ṣaṣṭhaṁ saṁvatsaraṁ tatra
caritvā rohitaḥ purīm
akrīṇān madhyamaṁ sutam
śunaḥśephaṁ paśuṁ pitre
ṣaṣṭham—the sixth; saṁvatsaram—year; tatra—in the forest; caritvā—wandering; rohitaḥ—the son of Hariścandra; purīm—in his capital; upavrajan—went there; ajīgartāt—from Ajīgarta; akrīṇāt—purchased; madhyamam—the second; sutam—son; śunaḥśepham—whose name was Śunaḥśepha; paśum—to use as the sacrificial animal; pitre—unto his father; pradāya—offering; samavandata—respectfully offered his obeisances.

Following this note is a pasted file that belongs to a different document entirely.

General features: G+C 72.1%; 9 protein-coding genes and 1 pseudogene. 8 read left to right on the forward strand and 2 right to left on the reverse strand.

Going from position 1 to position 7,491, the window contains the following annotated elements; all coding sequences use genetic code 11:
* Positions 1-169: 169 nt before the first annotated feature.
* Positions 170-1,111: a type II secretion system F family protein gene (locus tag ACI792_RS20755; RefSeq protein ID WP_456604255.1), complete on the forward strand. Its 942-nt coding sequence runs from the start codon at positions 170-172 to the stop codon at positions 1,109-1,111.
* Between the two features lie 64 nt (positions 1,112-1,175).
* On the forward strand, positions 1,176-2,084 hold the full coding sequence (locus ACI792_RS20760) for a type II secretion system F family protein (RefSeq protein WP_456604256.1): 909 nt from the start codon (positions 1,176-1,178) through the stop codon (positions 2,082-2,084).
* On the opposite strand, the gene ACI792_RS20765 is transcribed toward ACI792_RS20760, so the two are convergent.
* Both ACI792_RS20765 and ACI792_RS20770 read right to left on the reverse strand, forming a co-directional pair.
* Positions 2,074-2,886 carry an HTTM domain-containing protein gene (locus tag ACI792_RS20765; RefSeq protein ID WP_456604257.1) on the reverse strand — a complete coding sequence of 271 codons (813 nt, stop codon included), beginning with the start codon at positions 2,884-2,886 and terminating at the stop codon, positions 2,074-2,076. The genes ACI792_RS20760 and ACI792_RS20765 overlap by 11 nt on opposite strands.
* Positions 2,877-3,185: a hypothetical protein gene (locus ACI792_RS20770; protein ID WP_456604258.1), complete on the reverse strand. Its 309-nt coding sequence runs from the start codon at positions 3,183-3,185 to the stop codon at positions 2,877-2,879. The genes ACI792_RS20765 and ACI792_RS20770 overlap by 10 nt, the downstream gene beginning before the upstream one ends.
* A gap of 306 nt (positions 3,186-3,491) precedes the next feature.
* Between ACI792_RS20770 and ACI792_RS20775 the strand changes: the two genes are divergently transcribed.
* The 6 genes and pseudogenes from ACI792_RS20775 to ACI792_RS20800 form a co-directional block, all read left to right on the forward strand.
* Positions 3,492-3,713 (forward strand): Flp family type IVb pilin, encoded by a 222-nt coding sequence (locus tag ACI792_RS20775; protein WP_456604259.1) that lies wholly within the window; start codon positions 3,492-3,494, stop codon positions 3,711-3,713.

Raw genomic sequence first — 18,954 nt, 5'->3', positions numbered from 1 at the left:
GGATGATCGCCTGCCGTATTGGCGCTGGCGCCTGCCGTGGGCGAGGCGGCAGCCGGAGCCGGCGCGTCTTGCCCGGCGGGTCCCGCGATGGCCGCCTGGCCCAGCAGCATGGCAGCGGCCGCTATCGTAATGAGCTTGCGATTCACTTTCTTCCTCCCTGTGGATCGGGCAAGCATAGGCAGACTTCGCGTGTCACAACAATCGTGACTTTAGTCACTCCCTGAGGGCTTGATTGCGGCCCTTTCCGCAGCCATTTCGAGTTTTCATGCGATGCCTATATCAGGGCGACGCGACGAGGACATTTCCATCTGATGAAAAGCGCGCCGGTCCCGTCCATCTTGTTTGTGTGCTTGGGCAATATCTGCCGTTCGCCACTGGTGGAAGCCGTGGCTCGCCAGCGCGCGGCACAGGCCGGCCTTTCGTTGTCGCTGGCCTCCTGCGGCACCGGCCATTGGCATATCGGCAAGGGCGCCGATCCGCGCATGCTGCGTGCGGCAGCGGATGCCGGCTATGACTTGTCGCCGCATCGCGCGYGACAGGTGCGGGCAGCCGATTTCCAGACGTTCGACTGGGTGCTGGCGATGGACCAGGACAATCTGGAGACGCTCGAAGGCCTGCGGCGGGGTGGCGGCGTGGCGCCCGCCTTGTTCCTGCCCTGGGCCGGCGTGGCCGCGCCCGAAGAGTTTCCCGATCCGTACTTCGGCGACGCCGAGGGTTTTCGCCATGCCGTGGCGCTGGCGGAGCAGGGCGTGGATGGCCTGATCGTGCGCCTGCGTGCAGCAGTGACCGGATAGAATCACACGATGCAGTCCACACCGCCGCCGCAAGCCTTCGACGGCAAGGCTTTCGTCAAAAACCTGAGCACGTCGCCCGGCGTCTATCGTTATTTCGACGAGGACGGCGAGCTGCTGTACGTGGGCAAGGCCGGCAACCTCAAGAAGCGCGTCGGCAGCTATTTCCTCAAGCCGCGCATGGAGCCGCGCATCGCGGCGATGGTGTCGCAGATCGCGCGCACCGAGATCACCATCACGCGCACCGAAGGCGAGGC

Thereafter, in the sixth year, after wandering in the forest, Rohita returned to the capital of his father. He purchased from Ajīgarta his second son, named Śunaḥśepha. Then he offered Śunaḥśepha to his father, Hariścandra, to be used as the sacrificial animal and offered Hariścandra his respectful obeisances.
It appears that in those days a man could be purchased for any purpose. Hariścandra was in need of a person to sacrifice as the animal in a yajña and thus fulfill his promise to Varuṇa, and a man was purchased from another man for this purpose. Millions of years ago, animal sacrifice and slave trade both existed. Indeed, they have existed since time immemorial.
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